CC: Both quite young. And, it was just a tough time. We’d been to Australia, we’d got hammered out of sight. We had a bit of a blame culture; the batters and the bowlers, it was a bit cliquey. It was really tough – we’d lost for a long time. As a new captain I always turned to Lot. I think because we thought quite similarly about people and about the game, and I suppose the friendship we had bolstered that.
CE: I remember once in the 2005 World Cup when I had to go and stick up for Con because Batesy [Richard Bates, then the England coach] was… there was a problem around a tactical thing that he believed in and I remember coming off the field and Conny was really upset in the changing room and I just realised, ‘I’ve got to step in here’. I went and spoke to the coach and just said, ‘Listen, we can’t have this. We can’t have you criticising the captain on what she’s doing. She’s trying to do the best’. I remember that being quite a tough time. Clare didn’t have it easy at all when she was captaining, because she took on a senior group of players.
After this period that was evidently very tricky, around 2000- 2005, there was a lot then made of the men winning the Ashes after 18 years, but for you it was 42 years. How did it go from this period of defeat, to this huge achievement?
CE: We beat New Zealand in ’04 for the first time in 12 years. And we’d never beaten New Zealand. We couldn’t even beat them in a game, let alone a series. And we still hadn’t beaten Australia at this point. So we knew that beating them was a huge step forward to beating Australia.
CC: Yep, huge confidence booster. By 2005, the Ashes summer, I’d played for England for 10 years, and never beaten Australia! They had such a hold over us. And I will never forget the emotions at Stratford. That was the first time we’d ever been on a cricket pitch and beaten them. We just didn’t know what to do with ourselves.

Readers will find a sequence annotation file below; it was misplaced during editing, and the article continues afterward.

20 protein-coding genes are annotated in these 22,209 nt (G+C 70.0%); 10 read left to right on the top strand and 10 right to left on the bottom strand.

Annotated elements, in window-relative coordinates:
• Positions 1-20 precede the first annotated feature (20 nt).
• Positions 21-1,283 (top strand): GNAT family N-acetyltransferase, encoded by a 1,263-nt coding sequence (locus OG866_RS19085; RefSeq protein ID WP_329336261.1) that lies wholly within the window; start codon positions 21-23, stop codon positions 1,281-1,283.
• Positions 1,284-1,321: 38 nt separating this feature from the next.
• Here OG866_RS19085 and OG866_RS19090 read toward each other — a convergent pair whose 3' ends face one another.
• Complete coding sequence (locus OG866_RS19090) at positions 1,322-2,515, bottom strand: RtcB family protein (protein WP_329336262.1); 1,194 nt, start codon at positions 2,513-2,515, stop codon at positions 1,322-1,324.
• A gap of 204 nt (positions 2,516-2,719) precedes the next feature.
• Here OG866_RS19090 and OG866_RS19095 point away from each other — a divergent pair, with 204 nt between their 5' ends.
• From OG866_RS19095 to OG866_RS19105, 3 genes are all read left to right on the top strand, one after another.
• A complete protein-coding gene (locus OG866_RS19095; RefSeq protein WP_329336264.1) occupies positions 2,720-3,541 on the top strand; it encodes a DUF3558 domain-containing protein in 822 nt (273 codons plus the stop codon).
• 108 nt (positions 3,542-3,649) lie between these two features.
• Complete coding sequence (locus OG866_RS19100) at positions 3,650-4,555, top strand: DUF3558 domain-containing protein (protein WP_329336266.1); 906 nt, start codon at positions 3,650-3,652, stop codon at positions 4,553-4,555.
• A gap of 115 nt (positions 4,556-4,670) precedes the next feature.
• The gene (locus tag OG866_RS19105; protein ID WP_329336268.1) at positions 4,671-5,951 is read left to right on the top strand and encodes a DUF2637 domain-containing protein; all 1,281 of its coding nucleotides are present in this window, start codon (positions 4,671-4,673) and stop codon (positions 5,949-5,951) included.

CE: I didn’t know where to go, or what to do. It was just the best feeling ever!
CC: But that kind of moment was so huge for the team. Going back to the likes of Lydia Greenway, Isa Guha, Jenny Gunn, they were all involved in that. Holly Colvin as a 15-year-old. Arran Brindle…
Talking about Colvin’s selection… Charlotte were you involved in that as well? It was all a bit on a whim wasn’t it?
CC: Oh yes, that was hilarious! That was one of our funniest moments! So we were at Hove, Holly was about to go on a geography field trip aged 15. But because the Aussies had a good left-arm orthodox spinner, we brought Holly in to training. We’re in the nets at the top of the ground – and she got everyone out. She got Lot out, she got Tails [Claire Taylor] out, she got everyone out – comfortably. So everyone was sort of looking at each other, thinking, well, this is just a bit outrageous… And we sat on the outfield, you, me and Batesy…
CE: Well, you were sat there, and then you went ‘Lot, Lot, come over here’. I was vice-captain and they said, ‘If we were to pick Holly Colvin in the XI tomorrow, what would you say?’ And I said, ‘Go for it!” But it was the most ridiculous thing, because she didn’t have a room!